We have chosen “Collaboration, Cooperation, and Communication” as our theme for this issue of Forest and River News, but collaboration has always been at the very heart of Trees Foundation. It is our raison d’etre, but as we all know, it isn’t always easy. Trees Foundation is growing (see here) by evolving and adapting to try to continue to improve our ability to cooperate and communicate, and to be the best possible partner in our many collaborative relationships.
Reading this issue, even seasoned veterans of the environmental movement may be surprised by how many influential innovations have been incubated and spawned here behind the Redwood Curtain.
In a look back at “The Roots of Cooperative Management,” (see here) Lost Coast League reflects on the instrumental role Trees Foundation played 30 years ago in negotiating the first Memorandum Of Understanding with the U.S. Forest Service, in collaboration with the Karuk Tribe, allowing cultural burning to be revived in their homelands. Trees Foundation is currently working with organizations like Native Heath in Native Hands to increase opportunities for cultural burning and educating communities on the importance of Traditional Ecological Knowledge (TEK) in land stewardship (see here).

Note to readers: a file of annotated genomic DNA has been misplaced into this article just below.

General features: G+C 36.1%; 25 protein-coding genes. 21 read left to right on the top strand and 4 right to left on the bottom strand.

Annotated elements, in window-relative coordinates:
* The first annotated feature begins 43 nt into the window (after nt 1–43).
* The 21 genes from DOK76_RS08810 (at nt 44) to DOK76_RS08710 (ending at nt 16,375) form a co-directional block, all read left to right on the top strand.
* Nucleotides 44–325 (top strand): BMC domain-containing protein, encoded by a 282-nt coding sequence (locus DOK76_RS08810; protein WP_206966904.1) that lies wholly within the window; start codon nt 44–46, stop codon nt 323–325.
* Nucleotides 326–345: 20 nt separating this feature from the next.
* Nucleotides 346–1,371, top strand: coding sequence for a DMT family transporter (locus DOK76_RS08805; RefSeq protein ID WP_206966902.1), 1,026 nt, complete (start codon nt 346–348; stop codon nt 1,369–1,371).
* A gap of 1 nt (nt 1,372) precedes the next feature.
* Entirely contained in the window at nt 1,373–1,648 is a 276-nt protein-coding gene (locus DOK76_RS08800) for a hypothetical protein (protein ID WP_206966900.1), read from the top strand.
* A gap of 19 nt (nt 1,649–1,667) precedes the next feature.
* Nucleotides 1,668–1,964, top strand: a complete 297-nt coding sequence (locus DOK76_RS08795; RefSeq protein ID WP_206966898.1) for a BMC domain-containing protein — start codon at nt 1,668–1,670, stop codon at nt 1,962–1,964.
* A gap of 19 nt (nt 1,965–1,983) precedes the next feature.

Institute for Sustainable Forestry’s article also includes a retrospective describing the origins of ISF and their development of “Ten Elements of Sustainability,” which became the basis of FSC (Forest Stewardship Council) certification and has become an international lumber standard (see here).
This issue of Forest & River News provides a snapshot of both historic and current, innovative and forward-thinking work by grassroots organizations across the Redwood Region. We hope you are as inspired as we are by the ways small regional organizations can have a huge impact on the future and create ripples of positive outcomes when in collaboration with our ecosystems, and one another.
For the Forests and Rivers, The Trees Foundation Team